a stethoscope on a pile of euro bills, depicting the health care industry concept

The conditions of access to healthcare in France after Brexit is a make-or-break issue for many, particularly retirees, in determining whether or not they continue to live in France.

[Originally posted in July 2016, updated 23 October 2019]

Expats who work in France and pay social charges are entitled to the same access to healthcare as French citizens. 70% of their medical bills are paid by the state and they can buy a top up policy to cover the rest. Those on very low income can apply for the CMU complémentaire which covers all medical expenses and those with a chronic illness also receive free healthcare.

Retired expats in receipt of a UK pension or other exportable benefit, may currently be entitled to state healthcare paid for by the UK transferred to France by way of an S1 certificate. But what happens to their access to French healthcare after Brexit?

If there is a deal, the Government advised that current access to healthcare will remain the same until the end of the implementation period, as long the beneficiary remains a resident in France.

In the case of no deal, it is up to the beneficiary to secure the necessary healthcare cover to apply for new residency status during the 6 month application window following exit day. The UK government made an offer to EU member states to maintain existing healthcare arrangements in both a deal or no-deal scenario until December 31, 2020. The French government in turn has indicated that if there’s no deal, UK pension holders with an S1 that are resident in France before Brexit will continue to be entitled to healthcare for up to two years  from the date the UK exits the EU, on equal terms to local healthcare users.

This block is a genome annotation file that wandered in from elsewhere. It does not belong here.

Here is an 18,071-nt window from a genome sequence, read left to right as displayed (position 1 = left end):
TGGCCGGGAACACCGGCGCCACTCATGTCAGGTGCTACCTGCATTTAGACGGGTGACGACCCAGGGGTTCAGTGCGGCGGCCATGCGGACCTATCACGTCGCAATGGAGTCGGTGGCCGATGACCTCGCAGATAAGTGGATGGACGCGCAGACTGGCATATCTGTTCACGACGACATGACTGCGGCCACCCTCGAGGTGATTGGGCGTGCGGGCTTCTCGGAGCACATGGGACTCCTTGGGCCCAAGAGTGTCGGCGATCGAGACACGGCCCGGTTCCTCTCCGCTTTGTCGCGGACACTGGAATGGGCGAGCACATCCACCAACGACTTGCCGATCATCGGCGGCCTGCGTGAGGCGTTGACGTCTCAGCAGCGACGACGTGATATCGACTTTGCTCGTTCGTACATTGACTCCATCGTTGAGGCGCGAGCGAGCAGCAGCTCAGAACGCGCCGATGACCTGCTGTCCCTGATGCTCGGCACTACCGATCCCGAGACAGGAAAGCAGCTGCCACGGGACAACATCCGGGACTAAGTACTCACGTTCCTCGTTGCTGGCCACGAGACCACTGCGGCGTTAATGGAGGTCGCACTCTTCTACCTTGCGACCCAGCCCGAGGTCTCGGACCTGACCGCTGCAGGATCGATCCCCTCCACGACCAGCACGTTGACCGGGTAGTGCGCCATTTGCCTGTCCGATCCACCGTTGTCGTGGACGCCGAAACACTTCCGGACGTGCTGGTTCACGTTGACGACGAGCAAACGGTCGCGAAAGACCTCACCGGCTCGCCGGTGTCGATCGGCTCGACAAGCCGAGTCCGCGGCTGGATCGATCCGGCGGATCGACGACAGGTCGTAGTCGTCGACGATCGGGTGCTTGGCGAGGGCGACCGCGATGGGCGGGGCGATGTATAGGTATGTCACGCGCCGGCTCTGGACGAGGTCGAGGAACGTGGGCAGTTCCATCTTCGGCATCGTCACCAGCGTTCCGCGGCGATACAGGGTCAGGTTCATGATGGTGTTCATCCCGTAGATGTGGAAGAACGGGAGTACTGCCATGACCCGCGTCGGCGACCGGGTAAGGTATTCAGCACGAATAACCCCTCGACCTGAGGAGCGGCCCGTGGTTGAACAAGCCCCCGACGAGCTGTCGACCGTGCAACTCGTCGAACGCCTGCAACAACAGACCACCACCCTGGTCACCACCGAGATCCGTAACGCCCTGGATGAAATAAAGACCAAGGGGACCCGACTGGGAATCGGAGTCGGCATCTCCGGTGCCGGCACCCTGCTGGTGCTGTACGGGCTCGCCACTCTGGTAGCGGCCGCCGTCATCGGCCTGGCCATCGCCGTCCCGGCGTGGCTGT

Healthcare entitlements from employment in France should not be affected.

Additionally, without an S1-style agreement, income from pensions (except government pensions) would no longer be exempt from social charges which vary according to income. If both exemption from social charges and NHS funding are lost, it’s been suggested that it may become cheaper for retirees to take out private health insurance which would exempt you from social charges, but this would depend on the details of the withdrawal deal, as it is likely that reciprocal agreements will be put in place for pensioners already settled in France.

And remember, if you have lived in France for five years, you can apply for French residency which gives you access to all the same rights and benefits as French citizens.

The EHIC card, (formally the E111 card), gives those travelling to France on short stays the right to free medical help for injuries or emergencies. Once Britain leaves the EU you can’t rely on UK-issued EHICs any longer, although the UK has expressed interest in negotiating continued membership of the EHIC scheme in the future.

 

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